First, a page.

Day Program Transition: A Life of Purpose
Individuals with a dual diagnosis (chronic mental illness and an intellectual disability) who were denied normative childhood experiences are likely unprepared for the world of work. The childhood experiences of delivering newspapers, selling raffle tickets for a school fund raiser or operating a lemonade stand all serve to teach critical work adjustment skills. The challenge for adults with a dual diagnosis is further exacerbated by spending years in an anormative institutional environment. When combined with the chronic symptoms of their disabilities, employment and volunteering are seldom seen as reasonable options. In this pragmatic presentation, Dr. Tom Pomeranz drives home the point that “work” or expenditure of meaningful effort is the great equalizer. Tom will share best practice examples of how organizations have designed meaningful work experiences, for this population, through cottage industries, micro-enterprises, mobile work crews and alliances with community businesses. Most importantly this session provides attendees with the tools to transition programs from a train then place paradigm to a train in place paradigm; a program focused on teaching the skills in the environment where they are to be exercised. As a part of this training, participants will be able to:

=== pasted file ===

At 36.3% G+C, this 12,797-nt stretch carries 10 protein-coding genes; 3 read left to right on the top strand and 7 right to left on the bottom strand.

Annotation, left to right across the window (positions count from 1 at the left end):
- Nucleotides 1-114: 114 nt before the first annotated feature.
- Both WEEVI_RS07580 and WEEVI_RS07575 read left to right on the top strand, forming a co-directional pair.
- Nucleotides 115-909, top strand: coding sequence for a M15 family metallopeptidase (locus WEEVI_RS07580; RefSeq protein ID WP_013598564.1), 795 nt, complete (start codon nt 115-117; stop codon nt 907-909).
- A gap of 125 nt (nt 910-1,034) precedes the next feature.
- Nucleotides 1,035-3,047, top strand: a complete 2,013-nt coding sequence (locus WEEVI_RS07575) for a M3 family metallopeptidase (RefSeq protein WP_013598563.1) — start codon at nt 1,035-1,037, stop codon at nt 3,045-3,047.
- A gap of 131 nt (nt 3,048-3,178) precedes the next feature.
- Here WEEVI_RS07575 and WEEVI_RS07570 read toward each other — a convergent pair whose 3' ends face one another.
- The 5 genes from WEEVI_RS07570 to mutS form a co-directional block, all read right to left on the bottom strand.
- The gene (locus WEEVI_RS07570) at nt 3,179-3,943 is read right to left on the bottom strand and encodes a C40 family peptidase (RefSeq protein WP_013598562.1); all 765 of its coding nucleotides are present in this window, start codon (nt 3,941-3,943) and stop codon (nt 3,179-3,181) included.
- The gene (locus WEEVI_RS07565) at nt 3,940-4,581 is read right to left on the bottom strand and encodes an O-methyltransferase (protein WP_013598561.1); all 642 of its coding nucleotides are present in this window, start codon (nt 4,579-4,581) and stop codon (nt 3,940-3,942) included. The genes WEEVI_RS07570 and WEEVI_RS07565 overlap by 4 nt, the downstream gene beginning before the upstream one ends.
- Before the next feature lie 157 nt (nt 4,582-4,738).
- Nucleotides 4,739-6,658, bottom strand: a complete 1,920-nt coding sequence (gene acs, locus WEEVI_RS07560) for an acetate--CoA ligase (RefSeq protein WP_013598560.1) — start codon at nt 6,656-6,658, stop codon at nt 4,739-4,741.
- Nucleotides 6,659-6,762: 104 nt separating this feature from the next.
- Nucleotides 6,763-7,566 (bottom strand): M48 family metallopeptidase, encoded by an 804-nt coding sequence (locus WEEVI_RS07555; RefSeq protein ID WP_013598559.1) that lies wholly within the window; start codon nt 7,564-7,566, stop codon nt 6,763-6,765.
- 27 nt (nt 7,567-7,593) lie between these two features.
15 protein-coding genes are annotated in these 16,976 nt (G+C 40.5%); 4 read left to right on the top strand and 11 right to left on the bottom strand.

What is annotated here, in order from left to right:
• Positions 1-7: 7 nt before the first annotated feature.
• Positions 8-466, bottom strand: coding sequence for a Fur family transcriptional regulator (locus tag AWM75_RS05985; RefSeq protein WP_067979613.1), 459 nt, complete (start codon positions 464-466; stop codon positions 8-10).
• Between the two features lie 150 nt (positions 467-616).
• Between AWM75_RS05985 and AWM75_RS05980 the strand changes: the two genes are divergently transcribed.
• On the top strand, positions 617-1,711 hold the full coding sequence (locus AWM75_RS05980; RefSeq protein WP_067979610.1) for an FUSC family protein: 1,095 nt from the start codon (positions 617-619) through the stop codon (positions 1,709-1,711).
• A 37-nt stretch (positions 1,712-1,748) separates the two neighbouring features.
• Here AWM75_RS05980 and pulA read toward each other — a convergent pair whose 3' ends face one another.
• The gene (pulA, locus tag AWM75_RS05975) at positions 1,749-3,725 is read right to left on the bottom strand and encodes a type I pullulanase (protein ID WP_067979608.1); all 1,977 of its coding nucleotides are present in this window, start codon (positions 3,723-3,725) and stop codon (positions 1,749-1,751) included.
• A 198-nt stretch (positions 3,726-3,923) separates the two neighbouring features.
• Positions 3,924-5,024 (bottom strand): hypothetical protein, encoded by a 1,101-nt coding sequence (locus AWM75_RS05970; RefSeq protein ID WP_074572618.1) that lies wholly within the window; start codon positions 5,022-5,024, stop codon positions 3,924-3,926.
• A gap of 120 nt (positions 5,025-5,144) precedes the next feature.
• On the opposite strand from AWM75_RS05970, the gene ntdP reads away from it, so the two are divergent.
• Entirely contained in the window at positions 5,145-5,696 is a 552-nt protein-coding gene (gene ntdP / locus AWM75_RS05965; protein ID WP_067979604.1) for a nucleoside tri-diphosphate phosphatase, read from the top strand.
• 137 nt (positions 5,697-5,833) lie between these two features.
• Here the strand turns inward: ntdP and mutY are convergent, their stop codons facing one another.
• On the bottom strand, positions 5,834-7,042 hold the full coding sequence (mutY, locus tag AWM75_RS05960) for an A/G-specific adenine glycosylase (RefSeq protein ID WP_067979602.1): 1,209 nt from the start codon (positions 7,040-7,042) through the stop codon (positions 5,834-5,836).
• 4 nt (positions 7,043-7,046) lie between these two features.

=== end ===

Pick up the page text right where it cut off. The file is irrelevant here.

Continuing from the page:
- Explain the implications of Olmstead and its potential impact on sheltered employment programs and traditional adult day programs.
- Describe the historical evolution of traditional day program services.
- Explain the limitations of the employment continuum.
- Define the components of meaningful work.
- Describe the elements for best practice adult day services.
- Describe those situations when cottage industries and micro enterprises may be a preferred approach to meaningful employment.
California Endowment Center for Healthy Families and Communities
1000 North Alameda Street
Los Angeles, CA 90012